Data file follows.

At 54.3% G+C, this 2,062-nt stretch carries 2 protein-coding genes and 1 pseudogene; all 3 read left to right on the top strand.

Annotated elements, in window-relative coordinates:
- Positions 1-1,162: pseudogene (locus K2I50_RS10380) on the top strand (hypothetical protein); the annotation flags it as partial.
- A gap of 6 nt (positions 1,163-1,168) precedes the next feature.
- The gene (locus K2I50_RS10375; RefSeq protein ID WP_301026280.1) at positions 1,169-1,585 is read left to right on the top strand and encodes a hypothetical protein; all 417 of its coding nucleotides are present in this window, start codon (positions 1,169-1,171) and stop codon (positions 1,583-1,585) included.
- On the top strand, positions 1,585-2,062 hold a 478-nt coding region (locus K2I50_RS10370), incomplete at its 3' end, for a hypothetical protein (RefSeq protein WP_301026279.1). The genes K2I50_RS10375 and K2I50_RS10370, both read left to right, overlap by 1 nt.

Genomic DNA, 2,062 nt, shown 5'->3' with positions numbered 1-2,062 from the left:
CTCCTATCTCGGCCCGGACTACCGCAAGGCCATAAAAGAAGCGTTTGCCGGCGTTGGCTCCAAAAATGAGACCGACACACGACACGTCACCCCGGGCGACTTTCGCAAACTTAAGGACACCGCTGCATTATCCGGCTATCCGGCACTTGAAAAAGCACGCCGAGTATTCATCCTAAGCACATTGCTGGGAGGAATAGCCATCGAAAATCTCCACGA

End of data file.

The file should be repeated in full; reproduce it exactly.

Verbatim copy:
At 54.3% G+C, this 2,062-nt stretch carries 2 protein-coding genes and 1 pseudogene; all 3 read left to right on the top strand.

Annotated elements, in window-relative coordinates:
- Positions 1-1,162: pseudogene (locus K2I50_RS10380) on the top strand (hypothetical protein); the annotation flags it as partial.
- A gap of 6 nt (positions 1,163-1,168) precedes the next feature.
- The gene (locus K2I50_RS10375; RefSeq protein ID WP_301026280.1) at positions 1,169-1,585 is read left to right on the top strand and encodes a hypothetical protein; all 417 of its coding nucleotides are present in this window, start codon (positions 1,169-1,171) and stop codon (positions 1,583-1,585) included.
- On the top strand, positions 1,585-2,062 hold a 478-nt coding region (locus K2I50_RS10370), incomplete at its 3' end, for a hypothetical protein (RefSeq protein WP_301026279.1). The genes K2I50_RS10375 and K2I50_RS10370, both read left to right, overlap by 1 nt.

Genomic DNA, 2,062 nt, shown 5'->3' with positions numbered 1-2,062 from the left:
CTCCTATCTCGGCCCGGACTACCGCAAGGCCATAAAAGAAGCGTTTGCCGGCGTTGGCTCCAAAAATGAGACCGACACACGACACGTCACCCCGGGCGACTTTCGCAAACTTAAGGACACCGCTGCATTATCCGGCTATCCGGCACTTGAAAAAGCACGCCGAGTATTCATCCTAAGCACATTGCTGGGAGGAATAGCCATCGAAAATCTCCACGA